First clinical judgment by primary care physicians distinguishes well between nonorganic and organic causes of abdominal or chest pain

Medical Outpatient Clinic, Department of Internal Medicine, University Hospital, Basel, Switzerland.
Journal of General Internal Medicine (Impact Factor: 3.45). 09/1997; 12(8):459-65. DOI: 10.1046/j.1525-1497.1997.00083.x
Source: PubMed


To evaluate the accuracy of a preliminary diagnosis based solely on patient history and physical examination in medical outpatients with abdominal or chest pain.
Prospective observational study.
General medical outpatient clinic in a university teaching hospital.
One hundred ninety new, consecutive patients with a mean age of 44 years (SD = 14 years, range 30-58 years) with a main complaint of abdominal or chest pain.
The preliminary diagnosis, established on the basis of patient history and physical examination, was compared with a final diagnosis, obtained after workup at completion of the chart. A nonorganic cause was established in 66 (59%) of 112 patients with abdominal pain and in 65 (83%) of 78 with chest pain. The preliminary diagnosis of "nonorganic" versus "organic" causes was correct in 79% of patients with abdominal pain and in 88% of patients with chest pain. An "undoubted" preliminary diagnosis predicted a correct assessment in all patients with abdominal pain and in all but one patient with chest pain. Overall, only 4 patients (3%) were initially incorrectly diagnosed as having a nonorganic cause of pain rather than an organic cause. In addition, final nonorganic diagnosis (n = 131) was compared with long-term follow-up by obtaining information from patients and, if necessary, from treating physicians. Follow-up information, obtained for 71% of these patients after a mean of 29 months (range 18-56 months) identified three other patients that had been misdiagnosed as having abdominal pain of nonorganic causes. Compared with follow-up, the diagnostic accuracy for nonorganic abdominal and chest pain at chart completion was 93% and 98%, respectively.
A preliminary diagnosis of nonorganic versus organic abdominal or chest pain based on patient history and physical examination proved remarkably reliable. Accuracy was almost complete in patients with an "undoubted" preliminary diagnosis, suggesting that watchful waiting can be recommended in such cases.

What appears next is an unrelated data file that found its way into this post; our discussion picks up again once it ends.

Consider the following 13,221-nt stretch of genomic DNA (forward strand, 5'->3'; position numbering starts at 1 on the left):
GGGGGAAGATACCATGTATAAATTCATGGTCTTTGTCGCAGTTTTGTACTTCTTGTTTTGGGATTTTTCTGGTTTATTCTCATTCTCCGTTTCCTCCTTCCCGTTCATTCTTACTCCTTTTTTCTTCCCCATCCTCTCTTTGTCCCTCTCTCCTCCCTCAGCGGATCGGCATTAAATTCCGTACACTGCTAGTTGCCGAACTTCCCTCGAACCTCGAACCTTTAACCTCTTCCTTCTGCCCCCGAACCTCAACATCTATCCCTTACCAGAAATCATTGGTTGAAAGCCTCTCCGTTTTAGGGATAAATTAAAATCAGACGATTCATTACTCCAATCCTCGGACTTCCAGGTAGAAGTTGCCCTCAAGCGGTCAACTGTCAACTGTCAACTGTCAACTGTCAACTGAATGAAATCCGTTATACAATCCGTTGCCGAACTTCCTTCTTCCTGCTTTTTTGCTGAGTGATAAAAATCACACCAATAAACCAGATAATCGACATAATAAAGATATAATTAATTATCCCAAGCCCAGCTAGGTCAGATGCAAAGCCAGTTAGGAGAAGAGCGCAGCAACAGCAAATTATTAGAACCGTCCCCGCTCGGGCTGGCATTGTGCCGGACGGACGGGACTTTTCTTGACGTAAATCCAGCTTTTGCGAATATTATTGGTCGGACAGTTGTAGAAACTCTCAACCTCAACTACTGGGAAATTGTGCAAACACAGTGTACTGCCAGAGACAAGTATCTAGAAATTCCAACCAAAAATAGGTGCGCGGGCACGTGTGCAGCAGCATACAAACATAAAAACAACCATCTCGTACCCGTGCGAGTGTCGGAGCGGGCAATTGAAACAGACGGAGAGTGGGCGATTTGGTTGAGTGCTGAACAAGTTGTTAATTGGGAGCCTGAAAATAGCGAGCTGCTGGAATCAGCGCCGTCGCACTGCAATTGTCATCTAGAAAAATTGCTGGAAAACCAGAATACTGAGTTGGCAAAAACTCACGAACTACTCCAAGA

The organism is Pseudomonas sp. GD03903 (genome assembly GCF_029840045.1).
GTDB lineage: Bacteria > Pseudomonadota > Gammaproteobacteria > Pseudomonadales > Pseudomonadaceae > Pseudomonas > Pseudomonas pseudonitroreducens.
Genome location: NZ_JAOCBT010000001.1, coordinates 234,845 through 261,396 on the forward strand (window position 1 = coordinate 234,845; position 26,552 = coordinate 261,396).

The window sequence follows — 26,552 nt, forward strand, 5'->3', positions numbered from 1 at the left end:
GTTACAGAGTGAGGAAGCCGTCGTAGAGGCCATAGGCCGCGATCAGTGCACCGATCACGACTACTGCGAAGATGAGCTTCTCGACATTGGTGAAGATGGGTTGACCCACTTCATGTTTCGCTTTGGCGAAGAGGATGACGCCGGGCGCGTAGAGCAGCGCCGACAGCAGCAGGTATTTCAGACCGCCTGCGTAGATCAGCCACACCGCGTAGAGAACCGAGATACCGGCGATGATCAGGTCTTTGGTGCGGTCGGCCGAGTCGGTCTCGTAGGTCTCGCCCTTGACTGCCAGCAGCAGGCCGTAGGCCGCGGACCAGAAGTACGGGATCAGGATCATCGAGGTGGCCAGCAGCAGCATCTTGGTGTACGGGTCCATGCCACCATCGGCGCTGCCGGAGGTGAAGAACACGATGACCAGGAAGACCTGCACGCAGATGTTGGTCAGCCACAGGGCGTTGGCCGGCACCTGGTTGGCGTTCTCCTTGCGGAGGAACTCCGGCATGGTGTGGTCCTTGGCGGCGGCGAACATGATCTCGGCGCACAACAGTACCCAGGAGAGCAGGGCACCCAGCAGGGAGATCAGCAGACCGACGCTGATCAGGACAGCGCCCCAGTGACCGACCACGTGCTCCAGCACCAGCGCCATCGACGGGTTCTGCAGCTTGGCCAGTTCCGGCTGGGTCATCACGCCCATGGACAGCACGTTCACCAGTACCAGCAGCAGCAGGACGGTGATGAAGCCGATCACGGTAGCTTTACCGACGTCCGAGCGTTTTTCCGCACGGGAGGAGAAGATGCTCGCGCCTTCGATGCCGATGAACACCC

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Available from: Edouard Battegay, Sep 17, 2014
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    • "Although the sensitivity and specificity of a history and physical may not match that of an abdominal CT scan, there is no risk, minimal time lost, and essentially no cost. In fact, in this evidencebased era, one observational study has revealed that, based on history and a physical alone, physicians were able to correctly differentiate between organic and nonorganic causes of abdominal pain nearly 80% of the time [4]. Furthermore, historical features such as pain location have been shown in prospective investigation to be specific for certain disease states [5]. "
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    • "Also, somatizing patients may resist efforts to attribute their symptoms to nonphysical causes strenuously , which makes it difficult for the practitioner to explore emotional underpinnings openly or offer psychologic treatments. Although a chronic history of unexplained symptoms builds the strongest case for somatization, follow-up studies of selected symptoms, such as fatigue , dizziness, chest pain, abdominal pain, palpitations, and back pain, have confirmed the clinician's initial judgment that a symptom is unexplained usually is correct and that the delayed emergence of serious diagnoses that were not suspected initially is rare [14] [15] [16] [17] [18] [19] [20]. Somatization is associated with increased health care use, functional impairment , provider dissatisfaction, and psychiatric comorbidity. "
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  • No preview · Article · Aug 1997 · Journal of General Internal Medicine
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